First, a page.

Holding Firm for the Union
This was the home of George Washington Henderson, a prominent Wood County resident, slaveholder, and participant in the West Virginia statehood movement during the Civil War. Henderson served as a member of the county's contingent to the convention that met in Wheeling on May 13-15, 1861, a month after Virginia seceded from the Union, to begin the process that eventually separated northwestern Virginia from the rest of the state. Later, Henderson was elected to the legislature of the Restored Government of Virginia, serving from 1861 until the new state was admitted to the Union on June 20, 1863.
Part of a February 1861 letter from Arthur I. Boreman, later the first governor of West Virginia, likely expressed Henderson's own feelings about the imminent division of the nation: "Why should we risk a new government in the south when we are already governed by the best constitution ever and God given freedoms which might disappear under a new government after secession?"
Located on the main road between Marietta, Ohio, and Parkersburg, West Virginia, Henderson Hall lay in the path of Union troops moving overland when the Ohio River was unsuitable for transportation. After arriving in Marietta by train, the men marching down the road to Parkersburg frequently camped hereto rest, drill, and conduct artillery practice. Henderson's well-known support of the Union probably saved his house and farm from plundering by passing soldiers.
George Washington Henderson built Henderson Hall in two construction campaigns after his marriage in 1826 to Elizabeth Ann Tomlinson. The first section of the house, built about 1836, now appears as a rear addition to the grand Italianate-style mansion before you. Henderson hired architect and master builder John M. Slocomb of Marietta, Ohio, to design and construct this part of the dwelling between 1856 and 1859. An important and rare example of the style (the Greek Revival was more popular at the time), the house is as notable for its interior finishes as for its exterior. In addition, not only the Henderson furnishings but also the family papers have survived, including those of the statehood period. The mansion and its outbuildings were listed on the National Register of Historic Places in 1986. Henderson Hall is open to the public.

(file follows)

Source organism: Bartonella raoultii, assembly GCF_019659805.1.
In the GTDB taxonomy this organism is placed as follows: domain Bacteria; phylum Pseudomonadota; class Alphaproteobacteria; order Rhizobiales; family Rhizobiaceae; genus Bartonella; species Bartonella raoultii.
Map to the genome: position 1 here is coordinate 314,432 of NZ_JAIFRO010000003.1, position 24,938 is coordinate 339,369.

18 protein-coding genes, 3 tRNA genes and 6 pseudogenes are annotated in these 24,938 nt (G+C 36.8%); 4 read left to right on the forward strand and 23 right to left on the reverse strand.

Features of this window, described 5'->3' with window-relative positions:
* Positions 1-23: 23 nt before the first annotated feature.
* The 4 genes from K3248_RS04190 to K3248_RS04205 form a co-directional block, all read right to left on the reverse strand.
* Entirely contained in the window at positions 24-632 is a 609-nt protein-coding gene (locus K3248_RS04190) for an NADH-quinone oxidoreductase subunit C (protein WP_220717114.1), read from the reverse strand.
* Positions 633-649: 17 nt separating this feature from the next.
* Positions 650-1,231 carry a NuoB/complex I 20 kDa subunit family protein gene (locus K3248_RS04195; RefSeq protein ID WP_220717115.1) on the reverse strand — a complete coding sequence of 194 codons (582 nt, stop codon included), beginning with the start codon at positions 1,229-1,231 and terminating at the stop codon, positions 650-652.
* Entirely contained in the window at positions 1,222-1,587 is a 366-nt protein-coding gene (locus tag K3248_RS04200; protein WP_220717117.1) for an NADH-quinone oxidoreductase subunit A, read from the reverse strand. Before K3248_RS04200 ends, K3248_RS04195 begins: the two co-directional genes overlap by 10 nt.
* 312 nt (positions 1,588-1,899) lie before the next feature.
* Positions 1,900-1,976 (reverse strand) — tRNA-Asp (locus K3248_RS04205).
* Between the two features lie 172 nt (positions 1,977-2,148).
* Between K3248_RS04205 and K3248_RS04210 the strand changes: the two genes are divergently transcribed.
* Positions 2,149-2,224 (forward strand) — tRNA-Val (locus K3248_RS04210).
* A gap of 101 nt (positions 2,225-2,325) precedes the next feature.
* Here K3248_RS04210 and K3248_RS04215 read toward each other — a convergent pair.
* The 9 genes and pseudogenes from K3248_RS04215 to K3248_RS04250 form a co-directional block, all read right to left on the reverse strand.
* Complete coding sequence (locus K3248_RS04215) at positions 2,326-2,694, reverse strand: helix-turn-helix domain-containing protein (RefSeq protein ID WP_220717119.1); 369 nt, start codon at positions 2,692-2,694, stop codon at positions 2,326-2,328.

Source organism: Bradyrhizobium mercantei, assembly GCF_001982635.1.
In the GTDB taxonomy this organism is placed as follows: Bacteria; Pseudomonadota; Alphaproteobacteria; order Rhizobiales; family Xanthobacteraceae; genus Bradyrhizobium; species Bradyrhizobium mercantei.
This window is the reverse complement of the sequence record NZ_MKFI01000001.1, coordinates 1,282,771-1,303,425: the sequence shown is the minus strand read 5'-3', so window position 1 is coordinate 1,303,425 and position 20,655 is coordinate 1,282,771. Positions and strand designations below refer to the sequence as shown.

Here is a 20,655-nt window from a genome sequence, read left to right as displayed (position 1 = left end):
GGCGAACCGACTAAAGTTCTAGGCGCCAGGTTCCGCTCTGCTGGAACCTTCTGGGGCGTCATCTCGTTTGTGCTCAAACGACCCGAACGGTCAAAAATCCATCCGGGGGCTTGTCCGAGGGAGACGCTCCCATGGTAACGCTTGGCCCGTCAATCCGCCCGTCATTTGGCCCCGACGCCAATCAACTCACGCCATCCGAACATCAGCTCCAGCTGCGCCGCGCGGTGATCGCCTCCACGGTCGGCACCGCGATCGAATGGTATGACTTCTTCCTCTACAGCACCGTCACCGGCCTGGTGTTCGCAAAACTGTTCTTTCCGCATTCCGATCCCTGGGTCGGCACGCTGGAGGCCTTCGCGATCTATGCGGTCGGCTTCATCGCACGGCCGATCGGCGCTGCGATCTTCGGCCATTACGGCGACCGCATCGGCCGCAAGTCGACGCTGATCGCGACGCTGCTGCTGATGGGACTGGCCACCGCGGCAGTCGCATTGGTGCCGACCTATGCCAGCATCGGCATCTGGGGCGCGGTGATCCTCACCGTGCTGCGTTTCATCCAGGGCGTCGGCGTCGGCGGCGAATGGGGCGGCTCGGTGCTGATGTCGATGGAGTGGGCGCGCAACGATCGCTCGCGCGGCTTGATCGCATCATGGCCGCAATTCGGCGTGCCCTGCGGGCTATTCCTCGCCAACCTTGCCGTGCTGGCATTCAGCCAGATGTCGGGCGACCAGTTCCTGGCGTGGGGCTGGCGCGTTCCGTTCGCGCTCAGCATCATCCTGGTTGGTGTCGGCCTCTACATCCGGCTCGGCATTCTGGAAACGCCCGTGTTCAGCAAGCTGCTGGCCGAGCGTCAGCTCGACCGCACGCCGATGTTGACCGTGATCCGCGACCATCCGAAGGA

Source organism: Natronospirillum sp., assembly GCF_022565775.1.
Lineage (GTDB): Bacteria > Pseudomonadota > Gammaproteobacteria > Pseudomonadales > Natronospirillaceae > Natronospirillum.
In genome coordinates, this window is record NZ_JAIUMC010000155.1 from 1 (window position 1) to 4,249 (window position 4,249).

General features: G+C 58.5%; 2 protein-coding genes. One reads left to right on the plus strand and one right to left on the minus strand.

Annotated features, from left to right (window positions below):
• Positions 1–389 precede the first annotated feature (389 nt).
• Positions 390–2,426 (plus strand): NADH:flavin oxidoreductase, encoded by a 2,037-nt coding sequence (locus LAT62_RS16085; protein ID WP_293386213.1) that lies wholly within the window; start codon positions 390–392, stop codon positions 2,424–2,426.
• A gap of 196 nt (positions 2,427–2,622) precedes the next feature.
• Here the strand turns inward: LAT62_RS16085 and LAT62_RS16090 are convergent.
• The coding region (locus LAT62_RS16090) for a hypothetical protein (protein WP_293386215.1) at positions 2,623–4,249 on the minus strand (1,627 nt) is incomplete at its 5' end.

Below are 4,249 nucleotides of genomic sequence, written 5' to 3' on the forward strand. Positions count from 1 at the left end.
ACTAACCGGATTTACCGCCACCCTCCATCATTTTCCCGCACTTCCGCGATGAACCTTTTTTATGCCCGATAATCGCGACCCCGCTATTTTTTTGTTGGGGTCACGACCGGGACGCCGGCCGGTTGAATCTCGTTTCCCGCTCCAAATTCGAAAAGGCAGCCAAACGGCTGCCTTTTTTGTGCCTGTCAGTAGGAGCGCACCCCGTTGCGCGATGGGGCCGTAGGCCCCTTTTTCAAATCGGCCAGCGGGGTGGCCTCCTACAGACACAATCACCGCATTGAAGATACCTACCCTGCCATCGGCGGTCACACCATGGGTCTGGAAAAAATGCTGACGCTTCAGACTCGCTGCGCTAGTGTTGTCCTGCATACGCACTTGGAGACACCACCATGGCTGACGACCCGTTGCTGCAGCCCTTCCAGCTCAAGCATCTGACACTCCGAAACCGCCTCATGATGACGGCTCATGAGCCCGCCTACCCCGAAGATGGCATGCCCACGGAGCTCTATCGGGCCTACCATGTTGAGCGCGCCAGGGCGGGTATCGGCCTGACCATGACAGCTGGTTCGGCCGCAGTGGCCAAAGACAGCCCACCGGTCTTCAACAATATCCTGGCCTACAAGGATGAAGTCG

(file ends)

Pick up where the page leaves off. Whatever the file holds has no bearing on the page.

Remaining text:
(lower left) Henderson Hall ca. 1880 — Courtesy Henderson Hall Plantation
(upper right) George Washington Henderson — Courtesy Henderson Hall Plantation
Certification of Henderson's election to Restored Government of Virginia General Assembly, October 29, 1861 — Courtesy Henderson Hall Plantation